I found out that my brother had committed suicide from my mother. It was hard, particularly when I saw how devastated and small she looked sitting on the living room couch, as if the life had been siphoned from her in one inhuman pull.
But the way that I found out was nothing compared to the way she’d learned of his death about an hour before: a telephone call from a kind but anonymous police officer who’d investigated the death. There was no gentle preparation from a family member, no call from a priest or nun, nothing but the cold news that her middle child had died by his own hand in his adopted hometown in Massachusetts.
It wasn’t until weeks later that we both discovered that this wasn’t Jon’s first attempt, and that other people knew of this and hadn’t done anything to get him help. His supposedly close-knit circle of friends had taken a hands-off approach, either out of fear, not wanting to intrude on some bizarre conception of privacy, or because they didn’t really care. If only they’d called us, I would repeat over and over again in my mind, maybe we could have done something. Probably not, given what I now know about suicide.
I suppose the idea that “I am my brother’s keeper” was so deeply implanted in my psyche by the good Mercy nuns over a decade that I have a hard time accepting the fact that the human default position is usually indifference. There are glorious exceptions to that rule, but far too many of us prefer to hide our heads in our own comfortable sandboxes and not see the pain in eyes or voices that don’t belong to us.
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When I learned that Jon’s so-called “friends” hadn’t bothered to tell us what was going on, or even to get him help, I was angry. In fact, I blamed them for his death.
That was the irrationality of anguish working, because of course they did not kill him. They just looked away as he did it to himself.
Then I heard about the case coming out of Massachusetts, where a young woman named Michelle Carter has been charged with manslaughter for encouraging her friend to commit suicide. Yes, you read that correctly. Carter actively helped her troubled classmate to take his own life, and is now being charged as a juvenile offender.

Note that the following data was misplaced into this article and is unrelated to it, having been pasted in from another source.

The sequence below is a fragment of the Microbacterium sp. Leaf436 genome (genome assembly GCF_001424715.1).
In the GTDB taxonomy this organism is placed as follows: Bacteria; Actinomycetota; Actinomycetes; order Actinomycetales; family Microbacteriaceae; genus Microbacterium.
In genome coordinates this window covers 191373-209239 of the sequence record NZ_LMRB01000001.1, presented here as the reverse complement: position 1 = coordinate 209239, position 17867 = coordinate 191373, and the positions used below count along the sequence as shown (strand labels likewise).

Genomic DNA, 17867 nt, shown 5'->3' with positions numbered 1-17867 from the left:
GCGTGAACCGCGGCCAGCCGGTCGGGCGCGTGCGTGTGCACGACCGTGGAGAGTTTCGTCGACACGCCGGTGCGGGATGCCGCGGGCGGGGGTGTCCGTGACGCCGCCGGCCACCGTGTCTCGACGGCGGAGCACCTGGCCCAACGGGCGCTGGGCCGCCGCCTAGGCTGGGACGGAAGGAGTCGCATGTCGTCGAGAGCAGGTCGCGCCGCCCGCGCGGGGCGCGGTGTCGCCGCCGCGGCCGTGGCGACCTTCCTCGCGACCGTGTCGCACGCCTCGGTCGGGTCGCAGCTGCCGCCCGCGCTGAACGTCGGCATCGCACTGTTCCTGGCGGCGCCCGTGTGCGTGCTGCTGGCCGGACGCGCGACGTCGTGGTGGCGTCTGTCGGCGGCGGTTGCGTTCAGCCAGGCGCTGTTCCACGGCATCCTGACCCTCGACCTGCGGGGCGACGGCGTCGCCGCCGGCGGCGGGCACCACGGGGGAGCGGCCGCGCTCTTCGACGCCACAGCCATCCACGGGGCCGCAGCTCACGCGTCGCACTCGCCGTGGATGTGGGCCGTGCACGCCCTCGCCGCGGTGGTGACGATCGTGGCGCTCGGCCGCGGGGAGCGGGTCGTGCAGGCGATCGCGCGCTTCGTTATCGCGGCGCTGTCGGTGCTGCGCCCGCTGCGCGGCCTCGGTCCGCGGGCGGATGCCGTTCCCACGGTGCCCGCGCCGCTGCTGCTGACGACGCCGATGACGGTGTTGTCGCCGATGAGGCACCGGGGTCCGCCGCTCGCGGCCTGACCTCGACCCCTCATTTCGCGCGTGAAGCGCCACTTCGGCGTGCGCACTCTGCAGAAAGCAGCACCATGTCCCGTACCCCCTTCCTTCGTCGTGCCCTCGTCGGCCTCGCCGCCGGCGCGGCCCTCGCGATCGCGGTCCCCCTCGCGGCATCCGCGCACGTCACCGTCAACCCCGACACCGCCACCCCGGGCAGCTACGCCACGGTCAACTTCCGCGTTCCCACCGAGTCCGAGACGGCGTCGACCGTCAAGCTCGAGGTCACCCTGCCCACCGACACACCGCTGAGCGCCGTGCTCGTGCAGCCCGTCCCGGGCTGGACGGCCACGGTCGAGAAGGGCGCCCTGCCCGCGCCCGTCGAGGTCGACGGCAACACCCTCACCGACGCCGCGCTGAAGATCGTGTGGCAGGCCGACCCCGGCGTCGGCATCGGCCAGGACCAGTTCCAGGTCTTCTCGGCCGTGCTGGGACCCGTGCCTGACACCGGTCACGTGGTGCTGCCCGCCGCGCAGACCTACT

Some might say that this is a ridiculous extension of the criminal laws to an act that is, at most, the sign of a depraved young sociopath. They would argue that lacking a soul and a conscience and being as morally bankrupt as an Islamic State militant is still not a crime. To hold otherwise, they’d say, is to open a Pandora’s Box of unintended consequences.
And I would answer: Not so fast. Perhaps our sense of what constitutes a crime is narrow and stingy, one that makes defense attorneys smile with thoughts of easy acquittals and victims wonder how justice became a fantasy. While I am not a criminal attorney, as my grades in this law school discipline predicted, I could also see how coaxing a mentally vulnerable person to kill himself crosses the line between improper and illegal.
After all, if we have laws that protect incompetent or incapacitated people from being exploited in civil matters, and if we can increase the sentences where children or the mentally ill are victims of crime, why can’t we recognize that encouraging a troubled soul to “just end it” is a despicable form of assault?
Anyone who is so desperate to exit this life because there is no surcease of sorrow, as the poets say, is not in full possession of his faculties. The whole “death with dignity” philosophy that says people should have the right to determine when they say goodbye is a sad statement on how we put autonomy above human compassion.
This is not a legal treatise. It’s highly likely that the case against that callous creature will be dismissed because Massachusetts doesn’t make it a crime to assist someone in committing suicide. But in my opinion it should, especially when that life could be saved if despair were met with compassion and not a “Yeah, do it!”
My friend Claudia tells me that in the Jewish legal system, there is a Torah commandment that translates as “You shall not stand by your brother’s blood.” She says this means that if someone is in danger and you are able to save them, it is a crime not to.
In memory of my brother, and of all those who struggle toward the light, I agree.
Christine M. Flowers is a lawyer and columnist for the Philadelphia Daily News.